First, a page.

[Show abstract][Hide abstract] ABSTRACT: The resurgence of tuberculosis (TB) in the 1980s and early 1990s in the United States was also accompanied by numerous hospital outbreaks of TB and nosocomial transmission to health care workers.
To determine whether a dedicated airborne infection isolation (AII) unit improves efficiency in "ruling-out" patients suspected of having pulmonary TB. This is important because, to prevent nosocomial transmission of TB, the number and ratio of patients isolated who are subsequently found to have TB is much higher than those "ruled out" and have TB excluded.
A prospective cohort study was conducted of all patients 18 years and older admitted to respiratory isolation during 3 separate time periods before and after opening of an 26-bed AII unit in a 1000-bed, public, university-affiliated, innercity hospital.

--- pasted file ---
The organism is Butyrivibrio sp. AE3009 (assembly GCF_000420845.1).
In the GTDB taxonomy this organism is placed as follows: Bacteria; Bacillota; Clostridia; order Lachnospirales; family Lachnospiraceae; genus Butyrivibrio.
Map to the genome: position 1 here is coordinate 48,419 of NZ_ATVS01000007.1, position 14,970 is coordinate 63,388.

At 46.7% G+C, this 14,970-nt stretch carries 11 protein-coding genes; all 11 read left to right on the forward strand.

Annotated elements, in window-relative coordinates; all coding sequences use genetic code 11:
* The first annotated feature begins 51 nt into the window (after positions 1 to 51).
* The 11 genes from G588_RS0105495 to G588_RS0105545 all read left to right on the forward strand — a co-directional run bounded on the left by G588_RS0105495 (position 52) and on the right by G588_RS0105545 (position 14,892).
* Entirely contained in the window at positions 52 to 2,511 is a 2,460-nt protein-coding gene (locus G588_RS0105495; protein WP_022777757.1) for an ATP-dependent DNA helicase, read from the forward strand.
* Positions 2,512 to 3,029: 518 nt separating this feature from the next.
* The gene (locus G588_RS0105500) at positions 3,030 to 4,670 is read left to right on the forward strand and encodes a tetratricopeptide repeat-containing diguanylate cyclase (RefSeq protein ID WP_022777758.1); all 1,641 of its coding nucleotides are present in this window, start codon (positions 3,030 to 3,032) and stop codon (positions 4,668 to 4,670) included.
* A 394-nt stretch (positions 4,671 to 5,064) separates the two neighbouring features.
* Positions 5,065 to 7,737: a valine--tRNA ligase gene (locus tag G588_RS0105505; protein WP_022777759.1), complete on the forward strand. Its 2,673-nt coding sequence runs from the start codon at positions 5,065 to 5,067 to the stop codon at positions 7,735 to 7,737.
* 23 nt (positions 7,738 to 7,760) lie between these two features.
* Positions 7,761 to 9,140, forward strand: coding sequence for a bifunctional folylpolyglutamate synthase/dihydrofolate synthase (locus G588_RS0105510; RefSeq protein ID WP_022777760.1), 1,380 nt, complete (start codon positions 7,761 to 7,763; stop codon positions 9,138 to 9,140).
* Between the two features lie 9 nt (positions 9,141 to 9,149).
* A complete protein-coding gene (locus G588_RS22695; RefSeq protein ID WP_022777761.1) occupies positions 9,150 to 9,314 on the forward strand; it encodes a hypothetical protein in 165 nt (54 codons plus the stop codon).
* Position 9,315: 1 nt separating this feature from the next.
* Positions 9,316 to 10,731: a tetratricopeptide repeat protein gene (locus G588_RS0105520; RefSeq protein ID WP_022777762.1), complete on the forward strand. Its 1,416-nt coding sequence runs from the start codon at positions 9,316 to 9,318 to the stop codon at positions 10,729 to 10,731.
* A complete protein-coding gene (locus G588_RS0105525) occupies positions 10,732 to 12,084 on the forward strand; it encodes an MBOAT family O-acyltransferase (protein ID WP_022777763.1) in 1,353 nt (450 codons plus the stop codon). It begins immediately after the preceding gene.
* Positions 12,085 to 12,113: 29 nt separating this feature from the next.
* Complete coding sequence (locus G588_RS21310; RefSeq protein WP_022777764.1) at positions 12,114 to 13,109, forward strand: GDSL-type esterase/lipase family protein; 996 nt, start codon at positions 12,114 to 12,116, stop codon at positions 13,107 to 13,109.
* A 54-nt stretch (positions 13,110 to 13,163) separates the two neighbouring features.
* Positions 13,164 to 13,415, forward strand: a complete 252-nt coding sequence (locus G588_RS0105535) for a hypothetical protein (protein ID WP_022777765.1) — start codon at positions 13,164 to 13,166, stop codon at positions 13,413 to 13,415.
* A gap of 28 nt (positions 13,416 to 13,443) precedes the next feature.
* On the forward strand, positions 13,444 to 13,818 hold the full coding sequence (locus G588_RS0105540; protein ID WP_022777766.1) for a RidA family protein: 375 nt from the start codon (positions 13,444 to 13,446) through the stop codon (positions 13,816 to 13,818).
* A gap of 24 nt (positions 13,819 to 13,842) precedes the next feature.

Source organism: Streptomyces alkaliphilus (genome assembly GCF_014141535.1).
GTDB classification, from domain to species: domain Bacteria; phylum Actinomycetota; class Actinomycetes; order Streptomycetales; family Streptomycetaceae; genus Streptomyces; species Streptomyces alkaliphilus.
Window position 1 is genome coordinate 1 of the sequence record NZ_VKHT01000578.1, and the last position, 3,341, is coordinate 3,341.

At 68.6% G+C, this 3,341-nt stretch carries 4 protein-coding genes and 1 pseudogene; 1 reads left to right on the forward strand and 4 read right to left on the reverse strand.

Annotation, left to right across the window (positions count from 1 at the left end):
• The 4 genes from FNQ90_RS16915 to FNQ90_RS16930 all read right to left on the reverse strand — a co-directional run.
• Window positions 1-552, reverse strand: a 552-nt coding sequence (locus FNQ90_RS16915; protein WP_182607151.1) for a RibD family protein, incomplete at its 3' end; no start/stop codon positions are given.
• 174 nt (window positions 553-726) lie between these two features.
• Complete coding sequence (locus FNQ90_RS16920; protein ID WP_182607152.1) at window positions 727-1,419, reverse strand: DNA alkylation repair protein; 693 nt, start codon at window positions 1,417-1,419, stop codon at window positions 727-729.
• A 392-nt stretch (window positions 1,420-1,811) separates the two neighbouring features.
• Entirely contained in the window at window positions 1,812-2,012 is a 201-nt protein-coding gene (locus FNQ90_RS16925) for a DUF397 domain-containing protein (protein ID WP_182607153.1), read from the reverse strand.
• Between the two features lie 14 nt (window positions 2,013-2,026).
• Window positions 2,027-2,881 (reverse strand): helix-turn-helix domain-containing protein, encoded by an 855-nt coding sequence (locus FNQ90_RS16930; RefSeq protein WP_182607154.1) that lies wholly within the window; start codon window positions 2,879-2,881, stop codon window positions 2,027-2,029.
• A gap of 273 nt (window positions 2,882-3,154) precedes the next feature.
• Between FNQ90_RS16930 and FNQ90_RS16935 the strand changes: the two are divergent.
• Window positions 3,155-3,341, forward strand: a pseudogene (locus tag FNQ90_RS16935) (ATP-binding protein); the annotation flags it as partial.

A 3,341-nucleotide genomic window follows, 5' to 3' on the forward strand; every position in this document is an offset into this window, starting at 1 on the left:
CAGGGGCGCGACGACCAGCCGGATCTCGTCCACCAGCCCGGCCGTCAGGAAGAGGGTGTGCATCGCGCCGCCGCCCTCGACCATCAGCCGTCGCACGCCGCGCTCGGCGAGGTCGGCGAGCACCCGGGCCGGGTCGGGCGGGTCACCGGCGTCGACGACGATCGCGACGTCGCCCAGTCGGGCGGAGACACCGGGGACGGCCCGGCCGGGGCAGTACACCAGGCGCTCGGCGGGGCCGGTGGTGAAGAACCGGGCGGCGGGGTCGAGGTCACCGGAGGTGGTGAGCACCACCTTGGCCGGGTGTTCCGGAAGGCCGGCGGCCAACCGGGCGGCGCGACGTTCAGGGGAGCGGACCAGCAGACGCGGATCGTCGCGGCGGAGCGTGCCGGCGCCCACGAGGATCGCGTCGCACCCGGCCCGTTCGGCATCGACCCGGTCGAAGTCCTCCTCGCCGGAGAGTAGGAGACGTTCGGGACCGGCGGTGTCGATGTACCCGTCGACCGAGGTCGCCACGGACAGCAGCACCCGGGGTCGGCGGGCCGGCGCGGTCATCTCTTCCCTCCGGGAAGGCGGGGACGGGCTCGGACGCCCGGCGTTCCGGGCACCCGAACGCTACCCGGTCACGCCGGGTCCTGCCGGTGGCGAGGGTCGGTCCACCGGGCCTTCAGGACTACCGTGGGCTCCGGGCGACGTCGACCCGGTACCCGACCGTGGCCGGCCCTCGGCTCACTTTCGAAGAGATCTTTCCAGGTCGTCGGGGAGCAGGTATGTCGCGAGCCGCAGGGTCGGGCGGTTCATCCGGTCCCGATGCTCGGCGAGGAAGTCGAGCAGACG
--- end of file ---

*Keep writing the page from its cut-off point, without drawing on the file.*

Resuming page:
A total of 879 patients were admitted during the 3 study periods. Most were black and males (87%, 72%, respectively). The median age was 42 years, and 70% of patients included in the study were HIV positive. Among patients who "ruled out," ie, TB was excluded by having 3 negative AFB smears of respiratory specimens for TB, there was a significant decrease in time from 5.0 days in period I to 3.3 days in period III (P < .0001). In period III, patients who were admitted to rule out TB in areas outside of the AII unit in other wards of the hospital required a significantly longer period to have TB excluded: 5.9 days compared with 3.5 on the AII unit (P = .0015).
The decrease in isolation time after the opening of the dedicated AII unit demonstrates that a concerted effort to rule patients out by having nurses and respiratory therapists trained in tuberculosis control is efficacious and efficient and results in significant cost savings.
No preview · Article · Mar 2006 · American Journal of Infection Control